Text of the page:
Potential cash flows/returns/appreciation are not guaranteed and could be lower than anticipated.

Diversification does not guarantee a profit or protect against a loss in a declining market. It is a method used to help manage investment risk.

There are material risks associated with investing in private placements, Delaware Statutory Trusts (“DSTs”) and real estate securities including the potential loss of the entire investment principal, illiquidity, tenant vacancies impacting income and revenue, general and real estate market conditions, lack of operating history, interest rate risks, competition, including the risk of new supply coming to market and softening rental rates, general risks of owning/operating commercial and multifamily properties, short term leases associated with multi-family properties, financing risks, potential adverse tax consequences, general economic risks, development risks, long hold periods, and investors should read the PPM carefully before investing paying special attention to the risk section.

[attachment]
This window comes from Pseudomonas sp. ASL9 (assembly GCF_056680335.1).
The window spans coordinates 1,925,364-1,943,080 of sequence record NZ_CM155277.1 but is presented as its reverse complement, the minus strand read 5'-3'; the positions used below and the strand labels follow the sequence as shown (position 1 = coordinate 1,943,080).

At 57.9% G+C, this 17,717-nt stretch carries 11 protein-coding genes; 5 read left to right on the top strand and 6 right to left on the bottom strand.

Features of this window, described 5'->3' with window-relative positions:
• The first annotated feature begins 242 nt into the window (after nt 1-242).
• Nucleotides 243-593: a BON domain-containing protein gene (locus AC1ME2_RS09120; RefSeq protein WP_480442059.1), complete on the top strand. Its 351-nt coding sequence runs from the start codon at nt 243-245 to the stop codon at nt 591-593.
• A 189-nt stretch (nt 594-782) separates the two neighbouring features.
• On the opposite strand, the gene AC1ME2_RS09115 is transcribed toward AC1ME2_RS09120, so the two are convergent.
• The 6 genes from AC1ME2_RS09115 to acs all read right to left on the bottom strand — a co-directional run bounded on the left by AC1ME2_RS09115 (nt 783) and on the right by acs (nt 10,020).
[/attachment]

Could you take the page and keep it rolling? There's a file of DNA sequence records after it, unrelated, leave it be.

Certain Qualified Opportunity Zone (QOZ) areas may not be able to appreciate as predictably as more established areas. Some neighborhoods may be more accommodating to development than others, impacting the success of the investment. Development and redevelopment of real estate traditionally have more risk than other types of real estate strategies. The availability and cost of construction and development financing is uncertain and represents a risk inherent in the execution of a QOF strategy. The rules and regulations of the QOZ Program are complex, compliance with the QOZ Program comes with significant challenges. QOFs tend to be illiquid investments for ten or more years. Any discussion regarding “Qualified Opportunity Zones” – including the viability of recycling proceeds from a sale or buyout – is based on advice received regarding the interpretation of provisions of the Tax Cut and Jobs Act of 2017 (the “Jobs Act”) and relevant guidance’s, including, among other things, two sets of proposed regulations and the final regulations issued by the IRS and Treasury Department in December of 2019. A number of unanswered questions still exist, and various uncertainties remain as to the interpretation of the Jobs Act and the rules related to Opportunity Zones investments. We cannot predict what impact, if any.